“Harvest” is what one would classify as “hard science fiction.” “Hard” doesn’t mean it is hard to read or understand, just that it has a lot of fun (and accurate) science in addition to a great story. The story starts with the discovery on a very old alien artifact buried in ice on one of the moons of Saturn. Scientists and the military have to quickly make an assessment: what do these aliens want? Are they dangerous? If so, how could humans protect themselves? But how can we tell when something wants us harm? Some of the biggest cultural mistakes on Earth came about from simple failure to communicate, to understand the alien other. When the other side is overwhelming in power and knowledge, making a diplomatic mistake can end human civilization. It’s a fun premise and a good story.

But many years before the alien artifact was found, the earth was hit by three asteroid shards: the Keres Triplets. The impacts and the following nuclear exchange devastated the planet. Africa and most of the Middle East were no longer habitable. The humanity came to the brink of extinction. To salvage diversity and genetic heritage, Human Seed Vaults were set up by the Human Genome Heritage Project. Individuals with particularly interesting genetic makeup were taken from their parents as infants and deposited into the Vaults, deep underground. There were several such genetic banks. And over time, there developed a mythology about the people who lived there—Seeds.

Earth was in ashes for decades. The nuclear winter swept ice and darkness from sea to shinning sea… But humans are nothing if not resilient creatures. It didn’t take long for Earth to recover, although what was lost was lost forever.

Matteo was brought into the Seed Bank in the far north of Norway as an infant. He met his seed sister, Phoebe, there. And while Phoebe, a brilliant biologist, was happy to spend her life below ground. Matteo wanted to see the world. One day, when he was patrolling the upper layers of the Vault, a child was dropped off. It was a strange drop. The child was a little girl. She was too old to be accepted into the Vault as a Fresh Seed. To save her, Matteo left the only life he knew (and the only woman he loved).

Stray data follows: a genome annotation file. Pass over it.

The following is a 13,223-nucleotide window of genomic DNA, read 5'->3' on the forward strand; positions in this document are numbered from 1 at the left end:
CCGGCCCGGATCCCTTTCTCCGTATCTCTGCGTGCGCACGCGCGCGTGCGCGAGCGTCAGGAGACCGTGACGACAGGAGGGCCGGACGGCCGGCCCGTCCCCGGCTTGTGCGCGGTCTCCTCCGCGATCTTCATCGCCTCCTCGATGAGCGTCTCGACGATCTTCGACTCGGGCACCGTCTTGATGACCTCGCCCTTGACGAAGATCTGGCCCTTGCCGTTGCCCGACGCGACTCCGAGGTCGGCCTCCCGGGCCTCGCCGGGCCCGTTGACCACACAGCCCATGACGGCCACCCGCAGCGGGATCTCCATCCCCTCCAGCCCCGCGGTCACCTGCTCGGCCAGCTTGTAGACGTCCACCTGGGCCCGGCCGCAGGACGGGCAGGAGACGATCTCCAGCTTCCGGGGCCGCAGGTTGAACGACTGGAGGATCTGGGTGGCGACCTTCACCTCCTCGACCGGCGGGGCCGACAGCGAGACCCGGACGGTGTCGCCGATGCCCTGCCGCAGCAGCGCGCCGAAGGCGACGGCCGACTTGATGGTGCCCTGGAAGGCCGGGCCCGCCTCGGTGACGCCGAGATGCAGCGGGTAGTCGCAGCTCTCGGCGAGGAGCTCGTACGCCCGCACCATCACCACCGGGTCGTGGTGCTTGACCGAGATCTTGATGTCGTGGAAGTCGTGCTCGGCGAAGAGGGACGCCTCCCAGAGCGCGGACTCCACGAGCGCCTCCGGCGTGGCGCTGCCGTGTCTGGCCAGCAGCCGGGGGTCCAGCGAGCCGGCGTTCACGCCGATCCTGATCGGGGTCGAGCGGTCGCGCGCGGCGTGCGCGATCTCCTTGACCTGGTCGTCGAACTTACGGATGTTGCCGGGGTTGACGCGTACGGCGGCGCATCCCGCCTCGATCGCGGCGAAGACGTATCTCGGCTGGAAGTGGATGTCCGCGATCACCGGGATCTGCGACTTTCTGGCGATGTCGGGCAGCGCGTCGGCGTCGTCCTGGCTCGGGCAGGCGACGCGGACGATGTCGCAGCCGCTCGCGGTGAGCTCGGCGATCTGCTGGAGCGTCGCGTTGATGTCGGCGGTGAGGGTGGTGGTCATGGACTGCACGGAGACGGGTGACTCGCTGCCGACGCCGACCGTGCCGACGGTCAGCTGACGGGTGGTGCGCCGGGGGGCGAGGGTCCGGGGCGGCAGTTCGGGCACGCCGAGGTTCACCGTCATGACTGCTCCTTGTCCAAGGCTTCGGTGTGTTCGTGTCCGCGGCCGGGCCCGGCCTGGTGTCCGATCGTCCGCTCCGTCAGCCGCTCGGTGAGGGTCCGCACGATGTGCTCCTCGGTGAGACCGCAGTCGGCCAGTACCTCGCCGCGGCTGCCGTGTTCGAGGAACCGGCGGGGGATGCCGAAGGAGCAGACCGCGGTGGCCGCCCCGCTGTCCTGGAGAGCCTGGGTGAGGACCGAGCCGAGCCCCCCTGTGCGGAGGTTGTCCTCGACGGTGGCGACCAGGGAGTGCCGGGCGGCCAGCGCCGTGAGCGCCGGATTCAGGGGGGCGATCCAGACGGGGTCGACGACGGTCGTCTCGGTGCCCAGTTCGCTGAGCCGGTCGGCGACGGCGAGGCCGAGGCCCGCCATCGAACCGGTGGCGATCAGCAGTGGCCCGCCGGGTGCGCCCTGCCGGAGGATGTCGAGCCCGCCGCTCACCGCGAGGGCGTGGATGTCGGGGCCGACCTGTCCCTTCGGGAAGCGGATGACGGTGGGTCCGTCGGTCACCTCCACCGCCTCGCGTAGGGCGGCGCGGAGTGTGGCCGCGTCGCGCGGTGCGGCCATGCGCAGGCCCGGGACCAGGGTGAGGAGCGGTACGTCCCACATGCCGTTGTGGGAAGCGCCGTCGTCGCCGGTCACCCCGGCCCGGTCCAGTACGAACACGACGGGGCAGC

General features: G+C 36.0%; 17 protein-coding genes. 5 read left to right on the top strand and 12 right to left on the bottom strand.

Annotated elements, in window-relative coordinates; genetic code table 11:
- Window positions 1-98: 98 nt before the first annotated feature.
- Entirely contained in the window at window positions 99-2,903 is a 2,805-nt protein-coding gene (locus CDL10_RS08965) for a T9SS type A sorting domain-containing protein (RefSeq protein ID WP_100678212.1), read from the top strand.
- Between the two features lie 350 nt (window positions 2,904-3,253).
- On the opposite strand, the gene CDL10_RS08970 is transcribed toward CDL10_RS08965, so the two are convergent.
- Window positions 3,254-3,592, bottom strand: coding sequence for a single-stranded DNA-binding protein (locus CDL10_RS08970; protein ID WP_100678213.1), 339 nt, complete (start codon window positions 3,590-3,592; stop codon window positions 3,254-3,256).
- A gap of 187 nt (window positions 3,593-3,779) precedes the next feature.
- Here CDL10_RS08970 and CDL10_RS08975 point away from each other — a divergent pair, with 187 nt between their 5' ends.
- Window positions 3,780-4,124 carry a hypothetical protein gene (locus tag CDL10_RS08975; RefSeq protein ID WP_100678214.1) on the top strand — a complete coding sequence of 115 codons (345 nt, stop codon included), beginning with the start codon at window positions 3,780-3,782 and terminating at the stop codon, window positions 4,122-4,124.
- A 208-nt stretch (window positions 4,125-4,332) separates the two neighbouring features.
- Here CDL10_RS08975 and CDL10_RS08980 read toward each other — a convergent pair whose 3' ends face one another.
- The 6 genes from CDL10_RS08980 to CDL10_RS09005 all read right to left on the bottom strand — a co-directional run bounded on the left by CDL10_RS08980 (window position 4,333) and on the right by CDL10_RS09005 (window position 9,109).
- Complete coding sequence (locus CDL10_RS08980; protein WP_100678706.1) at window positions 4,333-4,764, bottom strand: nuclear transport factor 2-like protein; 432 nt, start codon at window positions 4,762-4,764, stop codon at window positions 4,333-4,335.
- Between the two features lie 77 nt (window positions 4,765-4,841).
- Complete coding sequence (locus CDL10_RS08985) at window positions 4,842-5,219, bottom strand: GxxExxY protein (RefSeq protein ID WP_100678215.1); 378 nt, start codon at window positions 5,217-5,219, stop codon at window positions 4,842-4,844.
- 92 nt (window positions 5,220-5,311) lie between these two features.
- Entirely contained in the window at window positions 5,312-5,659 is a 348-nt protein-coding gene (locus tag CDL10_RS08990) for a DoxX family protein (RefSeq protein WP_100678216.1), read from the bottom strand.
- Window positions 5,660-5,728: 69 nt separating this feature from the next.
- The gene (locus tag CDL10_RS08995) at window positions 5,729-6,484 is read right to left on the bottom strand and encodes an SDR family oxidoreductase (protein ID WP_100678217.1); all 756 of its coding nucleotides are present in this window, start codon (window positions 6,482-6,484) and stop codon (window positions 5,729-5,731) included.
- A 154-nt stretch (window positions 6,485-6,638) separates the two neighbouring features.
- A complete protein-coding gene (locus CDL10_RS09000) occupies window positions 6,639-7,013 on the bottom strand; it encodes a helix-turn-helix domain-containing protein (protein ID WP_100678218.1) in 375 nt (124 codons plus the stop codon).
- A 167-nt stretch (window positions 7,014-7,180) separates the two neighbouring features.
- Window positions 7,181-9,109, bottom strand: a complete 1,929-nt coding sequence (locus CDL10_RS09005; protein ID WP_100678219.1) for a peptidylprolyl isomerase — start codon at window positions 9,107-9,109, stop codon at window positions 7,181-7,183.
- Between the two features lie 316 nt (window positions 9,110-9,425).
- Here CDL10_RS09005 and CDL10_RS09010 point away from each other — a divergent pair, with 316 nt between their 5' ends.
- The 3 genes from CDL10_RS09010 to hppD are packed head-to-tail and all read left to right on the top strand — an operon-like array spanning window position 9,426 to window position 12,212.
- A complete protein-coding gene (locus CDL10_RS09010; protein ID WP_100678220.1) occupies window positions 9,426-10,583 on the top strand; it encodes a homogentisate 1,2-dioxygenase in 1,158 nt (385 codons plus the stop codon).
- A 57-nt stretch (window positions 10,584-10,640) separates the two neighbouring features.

That story, a prequel to “Harvest,” is called “Fresh Seed.”

The story of “Harvest” picks up almost thirty years after Dr. Matteo Volhard adopted Varsaad (“fresh seed” in Afrikaans) and raised her as his daughter.

The world rebounded by then. People landed and built colonies on Luna and Mars and even on some of the moons of Jupiter. It was an amazingly fast recovery given the severity of the devastation. Miraculous, even.

Vars became a scientist like her father. Her field of study was evolutionary biology and anthropology. She studied human civilizations.

Then people started to die unexpectedly…
Their digital tattoos were melting and dissolving into their bodies, causing grievous harm. What was it? Why?

Vars was recruited to travel to one of the moons of Saturn to find out…
While her dad worked hard to save humanity back on Earth…

“Harvest” is a fully illustrated novel, sometimes dark, sometimes disturbing.

“Harvest” is written for people who are interested in human origins and the births of civilizations. I wanted to answer the question of “why”—why did some peoples succeed and some didn’t? Why did some civilizations flourish for many centuries while others burned out in but a short flash in history? What is it that makes the difference? Does it simply comes down to luck?